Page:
Use Facebook? A new setting now shares your data with everyone

At Facebook's f8 conference, founder and CEO Mark Zuckerberg announced that the company was removing restrictions on user data retention within Facebook applications. Previously, the company had a policy where developers couldn't "store and cache any data for more than 24 hours," Zuckerberg said while speaking to the audience of Facebook developers crowded into the San Francisco Design Center on Wednesday. "We're going to go ahead and...get rid of that policy," he said. The audience cheered.

But should Facebook end users cheer this news, too?

The Change is for Developers, "No Effect" on End Users?

For developers, the removal of this technical limitation is great news. Apps had to constantly connect to Facebook's servers in order to refresh their data. Application load speeds were also affected as the apps would have to do this server pinging process upon first launch. Now the data the apps need will already be there - a change that may even result in noticeable performance gains for the end users of the applications.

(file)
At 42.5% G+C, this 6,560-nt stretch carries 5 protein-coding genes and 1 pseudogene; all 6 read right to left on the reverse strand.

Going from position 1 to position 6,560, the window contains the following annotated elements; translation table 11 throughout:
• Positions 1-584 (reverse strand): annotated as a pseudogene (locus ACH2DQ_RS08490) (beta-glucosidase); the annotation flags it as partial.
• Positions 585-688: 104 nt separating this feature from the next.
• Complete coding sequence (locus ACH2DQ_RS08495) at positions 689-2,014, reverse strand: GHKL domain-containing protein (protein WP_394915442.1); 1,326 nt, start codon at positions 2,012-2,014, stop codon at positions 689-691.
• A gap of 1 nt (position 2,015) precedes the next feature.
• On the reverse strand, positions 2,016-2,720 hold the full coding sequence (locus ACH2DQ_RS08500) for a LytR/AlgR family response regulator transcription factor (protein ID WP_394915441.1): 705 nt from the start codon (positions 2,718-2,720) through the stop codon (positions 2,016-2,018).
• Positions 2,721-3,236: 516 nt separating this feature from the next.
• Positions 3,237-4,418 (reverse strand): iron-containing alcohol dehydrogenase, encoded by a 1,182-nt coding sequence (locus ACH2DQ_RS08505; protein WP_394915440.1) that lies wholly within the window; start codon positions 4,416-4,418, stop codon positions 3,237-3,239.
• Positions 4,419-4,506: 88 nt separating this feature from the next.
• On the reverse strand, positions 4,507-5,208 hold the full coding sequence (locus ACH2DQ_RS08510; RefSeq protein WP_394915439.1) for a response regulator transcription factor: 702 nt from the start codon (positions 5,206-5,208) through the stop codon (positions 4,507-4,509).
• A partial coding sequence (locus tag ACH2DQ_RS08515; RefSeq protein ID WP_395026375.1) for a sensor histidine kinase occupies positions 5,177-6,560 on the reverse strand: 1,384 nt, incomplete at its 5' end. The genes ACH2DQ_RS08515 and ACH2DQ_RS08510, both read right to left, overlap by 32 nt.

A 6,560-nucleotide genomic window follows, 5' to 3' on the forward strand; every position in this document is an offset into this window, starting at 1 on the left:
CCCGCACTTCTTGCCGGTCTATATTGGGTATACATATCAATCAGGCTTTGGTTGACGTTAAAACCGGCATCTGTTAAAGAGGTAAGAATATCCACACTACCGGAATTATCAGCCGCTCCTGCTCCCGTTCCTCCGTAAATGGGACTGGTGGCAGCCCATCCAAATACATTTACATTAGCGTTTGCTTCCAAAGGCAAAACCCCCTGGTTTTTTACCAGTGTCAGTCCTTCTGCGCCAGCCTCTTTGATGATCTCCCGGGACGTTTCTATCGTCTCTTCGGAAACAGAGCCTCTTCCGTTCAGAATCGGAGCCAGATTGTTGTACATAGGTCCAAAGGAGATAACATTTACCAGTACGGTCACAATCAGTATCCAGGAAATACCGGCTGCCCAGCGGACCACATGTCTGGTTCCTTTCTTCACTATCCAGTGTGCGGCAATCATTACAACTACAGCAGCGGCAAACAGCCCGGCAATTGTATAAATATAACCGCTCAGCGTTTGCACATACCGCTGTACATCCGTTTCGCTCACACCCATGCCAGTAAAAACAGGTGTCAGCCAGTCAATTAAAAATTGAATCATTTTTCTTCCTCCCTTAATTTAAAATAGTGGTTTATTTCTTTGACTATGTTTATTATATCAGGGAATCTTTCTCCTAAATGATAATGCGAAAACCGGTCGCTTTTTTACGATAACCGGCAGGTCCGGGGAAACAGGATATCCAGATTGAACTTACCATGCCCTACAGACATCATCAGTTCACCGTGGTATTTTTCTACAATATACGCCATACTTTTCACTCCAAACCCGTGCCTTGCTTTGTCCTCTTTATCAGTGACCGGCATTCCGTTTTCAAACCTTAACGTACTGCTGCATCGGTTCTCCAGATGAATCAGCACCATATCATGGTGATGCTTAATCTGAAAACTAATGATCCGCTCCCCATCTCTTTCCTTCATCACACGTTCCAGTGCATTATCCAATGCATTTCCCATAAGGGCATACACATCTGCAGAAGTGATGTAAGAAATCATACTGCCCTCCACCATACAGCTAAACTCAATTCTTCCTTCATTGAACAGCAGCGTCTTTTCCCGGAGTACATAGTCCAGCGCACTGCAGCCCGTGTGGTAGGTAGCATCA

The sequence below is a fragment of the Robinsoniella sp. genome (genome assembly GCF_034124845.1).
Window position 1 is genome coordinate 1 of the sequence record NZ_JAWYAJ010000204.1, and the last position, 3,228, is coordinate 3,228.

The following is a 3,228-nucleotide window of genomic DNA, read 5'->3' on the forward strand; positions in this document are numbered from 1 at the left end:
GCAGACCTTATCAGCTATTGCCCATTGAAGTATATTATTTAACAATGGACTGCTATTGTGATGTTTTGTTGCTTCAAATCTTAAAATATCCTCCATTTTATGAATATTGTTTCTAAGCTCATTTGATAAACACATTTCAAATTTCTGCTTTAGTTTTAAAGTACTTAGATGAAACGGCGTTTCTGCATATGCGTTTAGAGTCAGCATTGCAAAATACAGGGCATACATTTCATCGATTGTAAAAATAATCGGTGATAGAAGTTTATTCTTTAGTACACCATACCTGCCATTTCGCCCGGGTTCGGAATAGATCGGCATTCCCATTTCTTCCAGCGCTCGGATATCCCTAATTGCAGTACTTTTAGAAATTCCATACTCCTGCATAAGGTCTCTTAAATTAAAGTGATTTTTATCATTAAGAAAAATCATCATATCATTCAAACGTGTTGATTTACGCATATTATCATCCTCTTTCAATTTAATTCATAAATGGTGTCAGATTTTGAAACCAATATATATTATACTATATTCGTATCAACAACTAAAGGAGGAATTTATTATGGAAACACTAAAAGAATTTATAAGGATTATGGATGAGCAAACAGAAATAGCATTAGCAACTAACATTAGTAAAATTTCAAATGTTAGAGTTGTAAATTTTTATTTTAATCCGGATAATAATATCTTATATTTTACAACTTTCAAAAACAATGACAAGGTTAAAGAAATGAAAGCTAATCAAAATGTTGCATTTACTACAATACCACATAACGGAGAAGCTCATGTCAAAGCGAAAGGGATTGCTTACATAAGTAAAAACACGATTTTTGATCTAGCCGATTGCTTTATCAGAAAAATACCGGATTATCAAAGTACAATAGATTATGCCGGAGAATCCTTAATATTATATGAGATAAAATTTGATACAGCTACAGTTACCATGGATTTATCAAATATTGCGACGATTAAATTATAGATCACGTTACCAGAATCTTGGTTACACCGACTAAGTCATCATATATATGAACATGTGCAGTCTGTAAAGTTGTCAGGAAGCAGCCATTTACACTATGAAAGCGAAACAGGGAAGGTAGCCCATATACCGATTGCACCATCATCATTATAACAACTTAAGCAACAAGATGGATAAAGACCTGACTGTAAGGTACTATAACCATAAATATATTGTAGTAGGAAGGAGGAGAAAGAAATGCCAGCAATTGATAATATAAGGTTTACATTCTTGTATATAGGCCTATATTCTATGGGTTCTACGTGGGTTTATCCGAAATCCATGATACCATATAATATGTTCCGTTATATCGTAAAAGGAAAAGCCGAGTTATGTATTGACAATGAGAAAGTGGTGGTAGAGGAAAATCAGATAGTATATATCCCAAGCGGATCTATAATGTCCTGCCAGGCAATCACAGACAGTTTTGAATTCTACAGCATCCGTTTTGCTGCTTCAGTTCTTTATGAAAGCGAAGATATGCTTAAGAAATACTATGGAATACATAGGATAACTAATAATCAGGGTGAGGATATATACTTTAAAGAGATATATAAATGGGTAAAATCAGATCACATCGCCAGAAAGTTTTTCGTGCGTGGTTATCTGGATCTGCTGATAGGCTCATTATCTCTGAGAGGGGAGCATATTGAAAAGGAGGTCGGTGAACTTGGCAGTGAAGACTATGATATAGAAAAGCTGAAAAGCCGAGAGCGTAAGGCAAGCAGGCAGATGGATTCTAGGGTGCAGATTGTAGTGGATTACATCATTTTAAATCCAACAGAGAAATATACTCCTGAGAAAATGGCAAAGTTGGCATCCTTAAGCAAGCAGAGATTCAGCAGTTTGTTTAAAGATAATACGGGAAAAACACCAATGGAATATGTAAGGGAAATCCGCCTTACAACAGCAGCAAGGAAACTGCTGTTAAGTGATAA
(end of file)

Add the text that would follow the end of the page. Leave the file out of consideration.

Yes, Facebook Apps Have Your Data

The new policy, however, brings to light something that your average Facebook user may not have ever known at all: Facebook applications access your personal data.

We've looked at this issue before (see: "What Facebook Quizzes Know About You") after the ACLU put together an awareness campaign surrounding the privacy issues of Facebook applications. Using a sample app, the ACLU's Facebook Quiz, many everyday Facebook users were shocked to find that applications (like quizzes) could access almost everything on a user profile, including hometown, groups you belong to, events attended, favorite books, and more. What's worse is that your profile information becomes available to developers when your friends take the same quiz.

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